VeritasPrepKarishma wrote:

zatspeed wrote:

If Y = 2 + 2K and Y(not equal to) 0 , Then 1/Y + 1/Y + 1/Y + 1/Y = ?

You should give the options.

1/Y + 1/Y + 1/Y + 1/Y

= 4/Y

= 4/(2 + 2K)

= 2/(1 + K)

Responding to a pm:

**Quote:**

For you last two steps, this involves using the conjugate of the denominator and then recognizing that 1-k2 can be expressed as a difference of squares, correct?

The question gives you that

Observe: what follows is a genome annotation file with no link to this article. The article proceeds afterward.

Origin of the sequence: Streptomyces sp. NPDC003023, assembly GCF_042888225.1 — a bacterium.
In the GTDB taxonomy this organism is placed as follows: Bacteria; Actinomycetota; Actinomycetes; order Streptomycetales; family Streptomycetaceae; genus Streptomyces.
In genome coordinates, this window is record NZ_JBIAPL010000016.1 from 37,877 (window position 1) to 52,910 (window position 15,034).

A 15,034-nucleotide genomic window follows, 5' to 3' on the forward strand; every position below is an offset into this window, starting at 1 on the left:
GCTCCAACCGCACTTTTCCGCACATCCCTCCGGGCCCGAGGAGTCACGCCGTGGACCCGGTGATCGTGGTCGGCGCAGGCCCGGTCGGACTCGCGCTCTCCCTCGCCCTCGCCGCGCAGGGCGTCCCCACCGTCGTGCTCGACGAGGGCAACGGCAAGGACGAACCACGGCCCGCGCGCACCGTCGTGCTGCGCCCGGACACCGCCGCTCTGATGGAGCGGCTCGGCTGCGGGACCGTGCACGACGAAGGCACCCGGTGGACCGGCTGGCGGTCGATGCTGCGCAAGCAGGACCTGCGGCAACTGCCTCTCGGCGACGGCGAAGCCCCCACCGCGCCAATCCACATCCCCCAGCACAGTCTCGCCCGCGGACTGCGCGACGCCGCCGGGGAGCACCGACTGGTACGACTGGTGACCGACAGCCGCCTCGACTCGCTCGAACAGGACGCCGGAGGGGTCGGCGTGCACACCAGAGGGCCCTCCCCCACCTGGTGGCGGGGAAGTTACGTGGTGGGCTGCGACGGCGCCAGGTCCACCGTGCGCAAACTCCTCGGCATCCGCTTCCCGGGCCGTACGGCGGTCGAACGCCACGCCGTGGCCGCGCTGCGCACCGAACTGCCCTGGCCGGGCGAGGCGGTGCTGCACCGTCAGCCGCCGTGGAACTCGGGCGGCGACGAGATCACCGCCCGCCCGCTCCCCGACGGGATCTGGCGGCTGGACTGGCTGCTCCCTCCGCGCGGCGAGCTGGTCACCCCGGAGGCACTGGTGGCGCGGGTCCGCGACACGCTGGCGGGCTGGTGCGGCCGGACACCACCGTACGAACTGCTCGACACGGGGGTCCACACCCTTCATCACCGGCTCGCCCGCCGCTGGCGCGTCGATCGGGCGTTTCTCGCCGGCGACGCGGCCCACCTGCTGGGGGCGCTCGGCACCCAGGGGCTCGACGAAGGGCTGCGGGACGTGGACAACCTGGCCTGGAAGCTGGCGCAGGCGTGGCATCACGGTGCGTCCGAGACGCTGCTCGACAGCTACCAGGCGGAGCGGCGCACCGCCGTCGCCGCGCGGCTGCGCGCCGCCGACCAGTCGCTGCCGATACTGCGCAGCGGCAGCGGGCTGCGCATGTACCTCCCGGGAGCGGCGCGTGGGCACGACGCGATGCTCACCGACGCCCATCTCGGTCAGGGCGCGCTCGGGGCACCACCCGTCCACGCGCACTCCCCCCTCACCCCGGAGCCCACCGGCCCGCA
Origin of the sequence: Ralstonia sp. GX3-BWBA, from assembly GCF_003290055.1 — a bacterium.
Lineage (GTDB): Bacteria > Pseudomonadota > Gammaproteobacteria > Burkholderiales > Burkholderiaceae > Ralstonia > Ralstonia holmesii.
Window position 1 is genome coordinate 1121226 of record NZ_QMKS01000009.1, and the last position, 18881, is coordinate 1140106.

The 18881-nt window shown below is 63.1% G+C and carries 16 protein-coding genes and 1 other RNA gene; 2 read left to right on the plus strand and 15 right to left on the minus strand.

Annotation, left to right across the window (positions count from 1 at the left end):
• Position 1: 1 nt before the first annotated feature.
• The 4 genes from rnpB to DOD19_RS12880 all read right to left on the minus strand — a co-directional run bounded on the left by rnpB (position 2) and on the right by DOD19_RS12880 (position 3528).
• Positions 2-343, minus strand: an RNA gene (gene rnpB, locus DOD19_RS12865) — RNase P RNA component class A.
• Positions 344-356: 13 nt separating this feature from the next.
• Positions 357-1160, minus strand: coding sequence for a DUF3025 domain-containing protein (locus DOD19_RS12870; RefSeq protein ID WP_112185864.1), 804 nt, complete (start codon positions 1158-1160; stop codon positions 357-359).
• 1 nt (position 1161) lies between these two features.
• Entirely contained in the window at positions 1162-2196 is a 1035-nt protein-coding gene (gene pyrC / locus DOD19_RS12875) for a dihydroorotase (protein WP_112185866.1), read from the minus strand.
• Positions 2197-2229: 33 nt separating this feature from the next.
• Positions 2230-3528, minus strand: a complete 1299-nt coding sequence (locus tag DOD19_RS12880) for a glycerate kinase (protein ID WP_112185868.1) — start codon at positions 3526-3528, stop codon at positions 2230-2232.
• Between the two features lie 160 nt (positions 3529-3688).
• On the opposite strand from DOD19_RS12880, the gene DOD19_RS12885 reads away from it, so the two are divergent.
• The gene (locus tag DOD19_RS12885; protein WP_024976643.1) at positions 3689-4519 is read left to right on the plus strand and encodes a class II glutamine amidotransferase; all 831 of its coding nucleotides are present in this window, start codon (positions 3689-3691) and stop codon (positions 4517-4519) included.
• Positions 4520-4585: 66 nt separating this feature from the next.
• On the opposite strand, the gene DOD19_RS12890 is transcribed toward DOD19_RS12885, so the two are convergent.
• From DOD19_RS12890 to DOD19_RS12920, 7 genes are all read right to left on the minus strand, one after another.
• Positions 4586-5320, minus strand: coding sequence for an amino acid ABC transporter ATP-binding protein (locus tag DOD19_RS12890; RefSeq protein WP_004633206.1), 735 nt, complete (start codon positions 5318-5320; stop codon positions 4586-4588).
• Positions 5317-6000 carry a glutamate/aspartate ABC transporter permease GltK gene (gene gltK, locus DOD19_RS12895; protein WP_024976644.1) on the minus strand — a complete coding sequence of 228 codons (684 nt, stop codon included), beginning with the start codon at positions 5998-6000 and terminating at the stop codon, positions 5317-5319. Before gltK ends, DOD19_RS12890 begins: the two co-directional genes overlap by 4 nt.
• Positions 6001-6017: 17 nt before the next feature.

\(Y = 2 + 2K\)

So you simply substitute that in place of Y in the denominator.

\(\frac{4}{Y} = \frac{4}{(2 + 2K)}\)

Then just take 2 common from the numerator and denominator to get:

\(\frac{4}{(2 + 2K)} = \frac{2*2}{2(1 + K)}\)

Cancel off the 2 of the numerator with the 2 of the denominator to get:

\(\frac{2*2}{2(1 + K)} = \frac{2}{(1 + K)}\)

_________________

Karishma

Veritas Prep GMAT Instructor

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